Mirror of Justice

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Friday, January 28, 2011

"Abortion, Reason, and Science"

"Abortion, Reason, and Science" is the name of this essay, by David Harsanyi, published at the Reason (a libertarian magazine) website.  (My advice, for what it's worth, is that one resist any temptation to read the comments.)  He says:

 How many Americans instinctively turn to the pro-choice camp because pro-life proponents aggravate their secular sensibilities?

As Nat Hentoff, the noted civil libertarian journalist, once remarked, when he turned pro-life, his cohorts at The Village Voice wondered when he had "converted to Catholicism—the only explanation they could think of" for his "apostasy."

It's unfortunate that abortion is a social issue, because it is science and reason that can turn the debate. . . .

[If] the pro-life movement is going to win the hearts and minds of the rest of the nation, it's not going to need more God. It's going to need more reason.

On the one hand, the piece made me want to roll my eyes and grumble a bit.  After all, the pro-life side of the argument (at least, in my experience) has been asking all along to have the abortion question subjected to the tests of reasoned argument.  Bring them on!  On the other hand, though, it seems hard to dispute the author's suggestion that many people (fairly or no) embrace abortion rights because they believe (incorrectly, in my view) that a "secular" orientation requires it.  If Harsanyi can get a few people to re-think that embrace, more power to him.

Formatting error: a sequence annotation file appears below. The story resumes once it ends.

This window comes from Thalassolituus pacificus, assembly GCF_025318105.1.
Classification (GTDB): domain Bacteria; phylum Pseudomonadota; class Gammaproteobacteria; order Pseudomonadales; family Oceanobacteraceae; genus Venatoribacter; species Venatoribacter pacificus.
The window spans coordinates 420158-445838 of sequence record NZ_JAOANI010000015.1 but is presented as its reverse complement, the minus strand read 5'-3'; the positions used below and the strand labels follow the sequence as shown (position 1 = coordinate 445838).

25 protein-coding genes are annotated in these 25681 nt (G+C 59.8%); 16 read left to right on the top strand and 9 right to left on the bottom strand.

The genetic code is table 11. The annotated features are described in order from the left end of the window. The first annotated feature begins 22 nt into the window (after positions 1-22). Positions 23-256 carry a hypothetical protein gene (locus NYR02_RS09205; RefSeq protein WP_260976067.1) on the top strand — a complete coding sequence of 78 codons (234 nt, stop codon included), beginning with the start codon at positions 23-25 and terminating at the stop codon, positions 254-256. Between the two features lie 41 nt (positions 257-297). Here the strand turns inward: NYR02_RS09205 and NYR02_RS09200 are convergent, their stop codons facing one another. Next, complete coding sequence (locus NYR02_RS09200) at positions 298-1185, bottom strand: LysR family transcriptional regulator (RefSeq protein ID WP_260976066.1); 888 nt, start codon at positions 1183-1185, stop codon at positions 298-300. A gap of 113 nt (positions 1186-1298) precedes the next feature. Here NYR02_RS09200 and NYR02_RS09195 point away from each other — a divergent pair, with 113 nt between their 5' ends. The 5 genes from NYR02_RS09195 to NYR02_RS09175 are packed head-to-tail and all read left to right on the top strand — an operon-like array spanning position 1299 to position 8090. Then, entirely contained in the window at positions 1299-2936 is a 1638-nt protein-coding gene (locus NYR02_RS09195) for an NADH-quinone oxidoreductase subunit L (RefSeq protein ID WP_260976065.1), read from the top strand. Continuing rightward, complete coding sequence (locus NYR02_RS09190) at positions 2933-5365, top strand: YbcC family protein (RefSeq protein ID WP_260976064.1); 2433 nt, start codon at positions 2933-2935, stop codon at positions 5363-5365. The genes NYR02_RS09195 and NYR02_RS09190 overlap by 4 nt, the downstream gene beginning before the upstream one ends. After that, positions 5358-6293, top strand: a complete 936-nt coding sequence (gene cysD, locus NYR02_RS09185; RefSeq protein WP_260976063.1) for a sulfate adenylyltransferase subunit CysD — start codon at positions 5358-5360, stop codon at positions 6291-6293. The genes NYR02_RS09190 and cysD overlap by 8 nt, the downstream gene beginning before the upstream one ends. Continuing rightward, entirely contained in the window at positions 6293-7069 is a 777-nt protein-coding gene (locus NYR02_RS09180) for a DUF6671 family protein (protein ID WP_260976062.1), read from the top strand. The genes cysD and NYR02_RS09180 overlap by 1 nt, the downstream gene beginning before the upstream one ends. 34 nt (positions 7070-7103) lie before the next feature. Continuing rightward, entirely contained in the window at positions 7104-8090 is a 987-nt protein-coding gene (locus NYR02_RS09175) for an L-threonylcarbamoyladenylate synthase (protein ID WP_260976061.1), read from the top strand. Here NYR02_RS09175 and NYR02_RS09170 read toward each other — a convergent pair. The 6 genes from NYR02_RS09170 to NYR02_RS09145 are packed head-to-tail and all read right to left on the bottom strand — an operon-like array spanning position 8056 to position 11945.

UPDATE:  This post, at First Things, has prompted some interesting discussion in the comments box. . .

http://mirrorofjustice.blogs.com/mirrorofjustice/2011/01/abortion-reason-and-science.html

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There is a problem, it seems to me, with those in the pro-life movement trying to use unease with post-viability abortions as a way of getting people to rethink abortion, and that is that to most of those who are pro-life (certainly to Catholic pro-lifers), there is no moral difference between an early abortion and a late one. Or, for that matter, there is no moral difference between an early abortion killing a "post-born" baby. Late-term abortion (and infanticide) are objectionable to many in the pro-choice movement because they do not believe an early embryo or a fetus is a person, but they do believe that at some point in prenatal development, the unborn infant reaches a point in its development where it should be thought of as a person.

The two main problems with the abortion debate (on blogs, at least) is that (1) the same arguments get repeated over and over, as if no one had ever made them before. And (2) people get angry (if they didn't start out that way) and resort to emotionally charged language. This is not, in my opinion, "reasoned argument." I think one way to avoid at least problem 1 is to specify a good book (or make up a reading list), and to have a discussion *about* the book(s) only by those who have *read* the book(s). I don't know how to stop people from getting angry, but a good moderator should be able to keep the debate from deteriorating into a shouting match (one hopes).